"From a dealer perspective, it was one of the best decisions Ford could have made," Mr. Snyder says. Mr. Vigil adds: "One thing people don't realize is driving customers to us is that Ford didn't take the bailout. I'm in the community and on the showroom floor every day, and they tell me they gave Ford consideration because of it." However, word about quality improvement is bringing trade-ins of other makes to Ancira Ford in Floresville, Texas, about 25 miles south of San Antonio. "Customers are interested in power and comfort," says Andy Horny, vice president and general manager, "but fuel economy is always on top." About 85 percent of his sales are trucks, and the technology developments mean a lot to his customers. "They use the truck as their office," he says. "They're in it all day."
Ford's high quality and safety ratings, Mr. Snyder says, "mean something to people. Now we're able to satisfy the customer who wants a mom-type car like the Edge that's sporty, has technology and is not a minivan."
Ford's Stable of Models
What besides Edge is flying out of showrooms? Taurus. "It's nothing like the old Taurus," Mr. Hassoun says. "The look, the feel—there's a lot of European influence in it. Alan Mulally brought back the name, and he made sure the car was done right. We get five or six a month, and they sell as quickly as we get them." Among the big attractions: a 3.5-liter 24-valve V-6 turbocharged EcoBoost engine with direct fuel injection, six-speed automatic transmission, an ergonomically designed console and optional warning, remote start, Garmin navigation and a family entertainment system.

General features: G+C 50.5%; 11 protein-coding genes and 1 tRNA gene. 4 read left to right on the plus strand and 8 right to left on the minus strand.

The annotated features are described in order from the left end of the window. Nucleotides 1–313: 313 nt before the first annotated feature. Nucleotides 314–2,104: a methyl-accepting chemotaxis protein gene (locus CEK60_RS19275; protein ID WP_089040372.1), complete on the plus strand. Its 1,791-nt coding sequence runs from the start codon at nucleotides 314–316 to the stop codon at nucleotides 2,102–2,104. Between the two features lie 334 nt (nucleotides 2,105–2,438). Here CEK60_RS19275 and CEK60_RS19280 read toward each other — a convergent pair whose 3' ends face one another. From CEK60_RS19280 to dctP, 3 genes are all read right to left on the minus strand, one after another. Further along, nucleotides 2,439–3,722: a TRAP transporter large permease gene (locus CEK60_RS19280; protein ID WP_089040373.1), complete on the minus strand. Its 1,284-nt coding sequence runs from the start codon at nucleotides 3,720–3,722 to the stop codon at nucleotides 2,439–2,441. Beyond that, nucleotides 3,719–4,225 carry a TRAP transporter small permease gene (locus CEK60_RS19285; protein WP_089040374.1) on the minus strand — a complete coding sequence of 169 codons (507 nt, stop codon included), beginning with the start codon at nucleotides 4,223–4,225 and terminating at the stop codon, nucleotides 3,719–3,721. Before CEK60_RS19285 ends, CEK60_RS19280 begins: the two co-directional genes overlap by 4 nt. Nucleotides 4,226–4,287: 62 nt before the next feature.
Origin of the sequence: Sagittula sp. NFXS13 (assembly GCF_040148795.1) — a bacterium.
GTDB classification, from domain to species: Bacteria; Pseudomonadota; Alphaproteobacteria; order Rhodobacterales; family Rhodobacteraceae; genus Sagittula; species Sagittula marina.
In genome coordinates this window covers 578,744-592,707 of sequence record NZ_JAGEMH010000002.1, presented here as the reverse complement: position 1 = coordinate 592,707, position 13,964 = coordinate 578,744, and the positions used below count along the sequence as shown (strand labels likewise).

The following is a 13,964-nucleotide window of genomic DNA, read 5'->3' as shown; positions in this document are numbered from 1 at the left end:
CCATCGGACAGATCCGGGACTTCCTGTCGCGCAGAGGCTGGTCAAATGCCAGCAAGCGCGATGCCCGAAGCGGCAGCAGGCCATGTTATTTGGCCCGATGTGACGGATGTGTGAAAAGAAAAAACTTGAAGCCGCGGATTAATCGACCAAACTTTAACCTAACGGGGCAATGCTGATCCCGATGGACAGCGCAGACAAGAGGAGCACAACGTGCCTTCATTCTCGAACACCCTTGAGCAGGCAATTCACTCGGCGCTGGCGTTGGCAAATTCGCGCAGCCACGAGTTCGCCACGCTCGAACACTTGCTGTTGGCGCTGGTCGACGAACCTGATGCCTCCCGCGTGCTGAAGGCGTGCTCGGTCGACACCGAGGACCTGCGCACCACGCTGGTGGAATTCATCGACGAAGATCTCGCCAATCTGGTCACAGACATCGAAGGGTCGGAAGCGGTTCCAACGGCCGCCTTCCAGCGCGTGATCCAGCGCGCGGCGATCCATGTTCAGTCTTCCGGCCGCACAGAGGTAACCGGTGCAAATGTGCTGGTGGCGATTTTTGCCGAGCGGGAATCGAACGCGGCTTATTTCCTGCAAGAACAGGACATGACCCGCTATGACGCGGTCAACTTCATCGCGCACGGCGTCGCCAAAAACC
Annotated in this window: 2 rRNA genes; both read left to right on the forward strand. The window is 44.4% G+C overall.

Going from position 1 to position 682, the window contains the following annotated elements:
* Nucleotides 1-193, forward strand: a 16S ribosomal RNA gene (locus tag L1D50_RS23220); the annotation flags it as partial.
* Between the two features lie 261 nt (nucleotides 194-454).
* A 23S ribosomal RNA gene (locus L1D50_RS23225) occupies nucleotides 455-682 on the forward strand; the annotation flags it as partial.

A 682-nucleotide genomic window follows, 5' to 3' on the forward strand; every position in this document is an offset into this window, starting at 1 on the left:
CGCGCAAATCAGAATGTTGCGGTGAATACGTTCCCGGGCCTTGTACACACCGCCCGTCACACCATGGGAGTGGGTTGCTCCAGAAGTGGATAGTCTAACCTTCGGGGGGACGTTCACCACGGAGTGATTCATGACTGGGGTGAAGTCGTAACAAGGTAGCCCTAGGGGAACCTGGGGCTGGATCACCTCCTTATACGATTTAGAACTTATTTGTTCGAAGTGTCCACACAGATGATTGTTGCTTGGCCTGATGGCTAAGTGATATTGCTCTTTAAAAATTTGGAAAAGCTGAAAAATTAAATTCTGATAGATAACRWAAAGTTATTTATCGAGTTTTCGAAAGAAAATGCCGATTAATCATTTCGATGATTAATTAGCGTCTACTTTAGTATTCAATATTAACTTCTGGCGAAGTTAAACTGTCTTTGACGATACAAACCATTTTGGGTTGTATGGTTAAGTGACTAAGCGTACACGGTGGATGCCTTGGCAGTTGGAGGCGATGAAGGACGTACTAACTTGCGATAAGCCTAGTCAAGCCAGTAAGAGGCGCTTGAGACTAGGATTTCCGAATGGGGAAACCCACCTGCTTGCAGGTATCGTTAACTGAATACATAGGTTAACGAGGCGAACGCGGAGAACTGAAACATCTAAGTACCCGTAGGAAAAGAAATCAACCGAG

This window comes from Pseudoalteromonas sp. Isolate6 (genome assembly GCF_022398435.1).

Fiesta. "The Fiesta is really exciting, and as soon as they hit the lot, they're gone," says Mr. Griffin in Nogales, Ariz. Advertising for the 2011 model targeted bilingual and Spanish-dominant buyers because the small-car segment has the highest concentration of Hispanic buyers, according to Ford. To capture younger Hispanic buyers, the company used bilingual advertising to tout Fiesta's push-button start, overall design and SYNC, Ford's onboard communications and entertainment system developed in partnership with Microsoft. SYNC provides turn-by-turn navigation, music selection by genre, handsfree calling, audible text messages and traffic alerts, as well as reporting the vehicle's health. "I would have to say one a sensing system to prevent backing into objects, and a sensor that detects vehicles in blind spots. "Fusion is one of our top sellers," Mr. Snyder says.
Focus. "The 2012 Focus will be the new world car, produced in Europe and the United States," Mr. Hassoun says. The new model is due to showrooms in early 2011 in hatchback and sedan models. Both get a new 2.0-liter directinjected four-cylinder engine increasing the torque from the 2011 Focus. The 2012 was developed in Germany and will be built in Spain, France, Russia, China and Fort Wayne, Ind. Electric power steering will replace hydraulic steering, quietness has been improved and a boost in high-strength steel content in the body adds 25 percent more torsional stiff ness to the ride.
F-150. A spruced-up powertrain highlights 2011 in the nation's top-selling truck. "When Ford went to a four-door truck a few years ago, it really made it a family car," Mr. Griffin says. The interior features SYNC and an optional onboard computer running Microsoft Windows and work-oriented soft wear. Under the hood, buyers can get a turbocharged 3.5-liter V-6 EcoBoost engine that produces 365 horsepower—more than the 5.0-liter V-8—and has a towing capacity of 11,300 pounds, more than any other engine in the F-150 lineup. Mr. Griffin, who already sells far more trucks than cars, says the new engine may need a little explanation: "You're going to tell a normal truck guy about the V-6, and he'll look at you like you're crazy."
"Historically, Asian manufacturers stole the market," says Bennie Fowler, Ford's group vice president of global quality and new model launch. "This is our time now. We don't have to take a back seat to anyone anymore.